Allegrini 2018

“Vision 2030”: Italian wine in the future with the first “Manifesto” with a long time horizon

Nicoletto: “from the debate between managers, entrepreneurs and professionals a “Positioning paper” of recommendations available to all by 2021”
Ettore Nicoletto, chairman and ceo of Bertani Domains, promoter of “Vision 2030”

“Vision 2030” is a project that has been extended to include contributions from professionals in the sector who have adhered to the creation of the “Manifesto of Italian Wine” with a time horizon that is finally long, 10 years, until 2030. It represents the first project where managers, entrepreneurs and qualified wine professionals, who live the market and the operations of their companies on a daily basis, bearers of operational and concrete instances on the real needs of companies and in line with the dynamics of the markets, discuss the most important strategic themes of the sector openly and with a “spirit of service”. And that in a year of forcedly “virtual” meetings between competitors who have decided to share their skills and experience with the utmost transparency and work as a system, has given rise to a “think tank” of 24 of them to develop a joint reflection on the state of the art of the sector and possible initiatives to capitalise on the potential of our wine industry in the best possible way”. This was said by Ettore Nicoletto, chairman and CEO of Bertani Domains, taking stock at the “Wine2Wine Business Forum” at VeronaFiere in Verona, of “Vision 2030”, “born from an idea of three friends, myself, Elena Lenardon and Fabio Piccoli”, and which projects Italian wine into the future. “But I would also like to say that”, added Nicoletto, “Vision 2030 is not intended to replace the institutions, trade associations and public and private entities operating in our sector, but is intended to be a stimulus for the supply chain to reflect on the requests and recommendations contained in a “Positioning paper”, a document that we will make available by the end of 2021”.
“Vision 2030” now has 6 round tables to focus on the main scenarios in the sector: the supply-demand balance and management of the country’s production assets; the identity and positioning of Italian wine not only on international markets but also in Italy; communication; wine tourism; the strategic development of the structure of the wine industry, with the theme, for example, of generational changeovers; and the training of human resources and development of their skills. These were joined by two other areas, which emerged transversally at the various tables, dedicated to sustainability and digitalization, with the support of Nomisma Wine Monitor and Denis Pantini.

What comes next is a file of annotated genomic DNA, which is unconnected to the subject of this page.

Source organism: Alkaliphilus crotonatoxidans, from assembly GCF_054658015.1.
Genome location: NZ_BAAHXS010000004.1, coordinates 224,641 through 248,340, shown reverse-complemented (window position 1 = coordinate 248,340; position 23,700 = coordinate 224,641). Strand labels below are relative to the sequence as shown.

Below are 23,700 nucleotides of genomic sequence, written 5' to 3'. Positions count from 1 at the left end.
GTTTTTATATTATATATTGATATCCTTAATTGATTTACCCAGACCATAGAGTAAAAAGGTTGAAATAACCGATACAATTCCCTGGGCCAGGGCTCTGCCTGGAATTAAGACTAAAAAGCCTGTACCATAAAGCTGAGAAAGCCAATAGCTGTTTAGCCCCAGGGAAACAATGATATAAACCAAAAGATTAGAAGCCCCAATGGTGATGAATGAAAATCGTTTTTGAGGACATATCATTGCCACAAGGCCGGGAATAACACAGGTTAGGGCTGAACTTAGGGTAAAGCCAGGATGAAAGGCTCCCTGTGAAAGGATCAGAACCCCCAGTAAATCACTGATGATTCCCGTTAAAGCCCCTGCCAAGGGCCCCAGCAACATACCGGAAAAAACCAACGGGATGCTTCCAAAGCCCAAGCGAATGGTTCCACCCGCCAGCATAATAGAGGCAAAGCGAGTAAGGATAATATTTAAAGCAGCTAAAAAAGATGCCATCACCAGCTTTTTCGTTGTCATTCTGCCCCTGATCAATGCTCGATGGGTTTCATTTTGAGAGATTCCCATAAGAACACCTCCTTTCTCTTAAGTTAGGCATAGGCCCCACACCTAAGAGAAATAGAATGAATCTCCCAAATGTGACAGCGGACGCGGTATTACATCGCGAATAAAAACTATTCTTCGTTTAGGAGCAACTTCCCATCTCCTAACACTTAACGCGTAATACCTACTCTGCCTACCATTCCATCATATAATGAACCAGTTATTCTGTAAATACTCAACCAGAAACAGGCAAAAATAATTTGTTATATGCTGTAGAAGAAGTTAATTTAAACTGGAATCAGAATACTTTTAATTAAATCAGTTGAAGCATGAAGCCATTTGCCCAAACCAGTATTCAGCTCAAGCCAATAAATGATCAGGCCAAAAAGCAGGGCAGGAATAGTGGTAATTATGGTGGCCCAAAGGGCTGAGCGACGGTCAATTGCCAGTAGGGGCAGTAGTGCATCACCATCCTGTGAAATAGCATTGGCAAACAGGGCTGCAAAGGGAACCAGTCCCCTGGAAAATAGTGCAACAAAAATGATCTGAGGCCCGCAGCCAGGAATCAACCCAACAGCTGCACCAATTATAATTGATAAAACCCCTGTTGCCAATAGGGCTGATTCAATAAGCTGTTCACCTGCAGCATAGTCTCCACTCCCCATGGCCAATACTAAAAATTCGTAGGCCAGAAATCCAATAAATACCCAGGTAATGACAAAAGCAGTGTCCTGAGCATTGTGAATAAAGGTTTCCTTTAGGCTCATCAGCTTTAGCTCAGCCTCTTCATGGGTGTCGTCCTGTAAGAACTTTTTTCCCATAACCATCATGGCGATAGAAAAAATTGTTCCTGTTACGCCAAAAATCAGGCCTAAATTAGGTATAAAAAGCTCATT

In the light of all this, some Consorzia are now demonstrating in practice how it is possible to move in an inter-branch logic, applying measures such as storage and the blocking of planting, which seem to have a real influence on the supply-demand balance, guaranteeing competitiveness for the Denominations. Supply management allows the consumer to have many more guarantees and companies to deal with entrepreneurial “assaults”, and the Consortia have a very important role to play”, explained Marco Nannetti, President of Terre Cevico and Cantine Giacomo Montresor in Verona, “but instruments such as the block on Denominations must be accompanied by an EU decision confirming at least until 2024 the stop on authorizations for targeted management, currently at 1%, to increase potential on the basis of market fluctuations. The Consortia have the possibility of increasing the activity of the Sian platform to view and govern the actual “stock pile” of DOC and non-DOC production, which other countries do not have. They also have a specific CMO for the sector that must last over time to allow them to organize the restructuring of plants in line with market and consumption trends, and to support targeted promotional activities. Governing an offer of over 400 denominations, as we have in Italy, is extremely complex and needs simplification, as does telling the territories with “umbrella” denominations that can specify the individual areas, MGAs or sub-areas, in order to enhance their value. We have also addressed the issue of yields per hectare, in the logic that our system must grow in value on foreign markets and look less at volumes, which do not directly concern the Consortia that deal with the Denominations that underpin the Regulations, but generic and so-called varietal wines for which the reduction of production potential is fine, but with specific territorial derogations on those that do not create stocks and that must be identified, considering that we are in Italy at 50 tonnes per hectare as maximum potential”.